Congratulations to Bayne and Mary Robertson who are currently in labour, and soon to deliver their brand spanking new stone patio. And what a beauty it is!
Bayne tells me this all started innocently enough. They needed a 12 x 12 foot pad to put their new hot tub on, 144 square feet, easy peasy, let’s git ’er done.
So planning begins, conversation happens, and suddenly it becomes a 650-square-foot patio. That’s just what happens when project-type people start planning. If it can be bigger and better, it will be.
And yes, they’re doing it all themselves.
Detail guy that he is, Bayne has been keeping a bit of a blog documenting the progress of the build, and for those thinking maybe it’s time for a new patio in their yard, his notes just might provide some excellent guidance, not to mention entertainment.
Let’s check his first instalment from about three weeks ago:
(Language warning): "First night before the dig. Glad I built this side fence to pop out. Clear path to backyard site. Got a big-ass dump trailer. Dig zone mapped (spray paint on grass), dig starts tomorrow morning."
The dig was made much easier and faster by Bayne renting a walk behind skid-steer he used to fill the trailer.
Day 1 wrapped with about half the dig complete, then finished up on Day 2, his summary of which goes as follows:
"Despite 32 C and a track derailment (skid steer), Phase 1 is done. Twenty thousand pounds of backyard taken to the dump. Rental equipment returned."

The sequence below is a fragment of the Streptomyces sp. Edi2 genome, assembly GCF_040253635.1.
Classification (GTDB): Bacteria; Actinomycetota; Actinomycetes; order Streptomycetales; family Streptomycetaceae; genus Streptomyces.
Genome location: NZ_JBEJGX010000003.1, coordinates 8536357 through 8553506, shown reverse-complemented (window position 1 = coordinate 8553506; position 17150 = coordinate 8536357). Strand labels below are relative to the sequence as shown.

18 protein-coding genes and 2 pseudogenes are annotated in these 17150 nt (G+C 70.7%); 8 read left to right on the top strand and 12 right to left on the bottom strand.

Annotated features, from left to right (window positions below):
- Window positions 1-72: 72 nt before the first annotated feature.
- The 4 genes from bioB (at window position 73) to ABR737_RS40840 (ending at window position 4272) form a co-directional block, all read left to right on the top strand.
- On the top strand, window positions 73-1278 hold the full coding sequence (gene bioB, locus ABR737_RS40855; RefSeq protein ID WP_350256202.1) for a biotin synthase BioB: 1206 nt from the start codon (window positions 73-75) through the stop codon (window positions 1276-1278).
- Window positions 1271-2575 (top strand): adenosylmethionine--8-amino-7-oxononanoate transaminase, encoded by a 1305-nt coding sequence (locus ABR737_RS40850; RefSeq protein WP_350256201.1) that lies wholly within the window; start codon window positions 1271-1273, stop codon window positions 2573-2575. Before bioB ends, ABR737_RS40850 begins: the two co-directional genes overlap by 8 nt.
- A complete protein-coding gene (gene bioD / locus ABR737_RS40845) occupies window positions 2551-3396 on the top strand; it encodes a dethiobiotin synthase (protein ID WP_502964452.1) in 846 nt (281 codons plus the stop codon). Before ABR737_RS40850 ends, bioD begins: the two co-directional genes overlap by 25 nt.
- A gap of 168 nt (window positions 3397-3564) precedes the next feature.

Bit of irony here re: the dump trips. Bayne tells me twice on one day he was charged $100 per load to dump dirt…at a landfill site. Wow.
Moving along, the soil removed is now (on Day 3) replaced with 11 yards of three-quarter-down limestone, packed to control settling down the line. Once that’s finished, it’s topped with an inch of sand, smoothed, but not packed, and a slight slope away from the house through all layers. Now ready for the Roman stone to arrive.
At this point in the blog, Bayne’s buddy Greg Boettcher pops in with a bit of advice: "I notice you have the patio going right up to the house foundation and you mentioned slope. You might be aware that no matter the age of your home, due to our weather, the ground next to the foundation will always be settling, requiring periodic maintenance to re-adjust them. You might consider a 20cm or so raised and trimmed gap that just has gravel right along the wall. That way you just top it up periodically."
And it was also about this time that another buddy, Terry Taylor, tells Bayne that if he wants to save considerable money on electrical supplies, he should do his shopping at Dell’s Electric on Wall Street. Which turned out to be great advice.
But I digress. There’s just way too much daily blog dialogue to present it all here, so let’s just cut to the chase and focus in on Days 12 through 14.
Day 12: "Weather cooperated and Mary and I put in an eight hour day to finish the circle. The wagon and wheelbarrow got a good workout travelling back and forth to the front yard for materials. A couple of rogue rows requiring cut rock."
Day 13 & 14: "A good 12 hours over the weekend plugging stones into place. Mary and I are pretty pooped out as the stones weigh seven to 20 pounds each. Each wagon load weighed 432 pounds and we did easily 20 trips. Why get a gym membership?"
Bottom line, it’s all coming along famously, although Bayne ends the blog entry with "I’m surprised I didn’t need an ambulance today."
No pain no gain young man. Carry on kids, you’re doing a spectacular job!
Comments and column ideas welcome!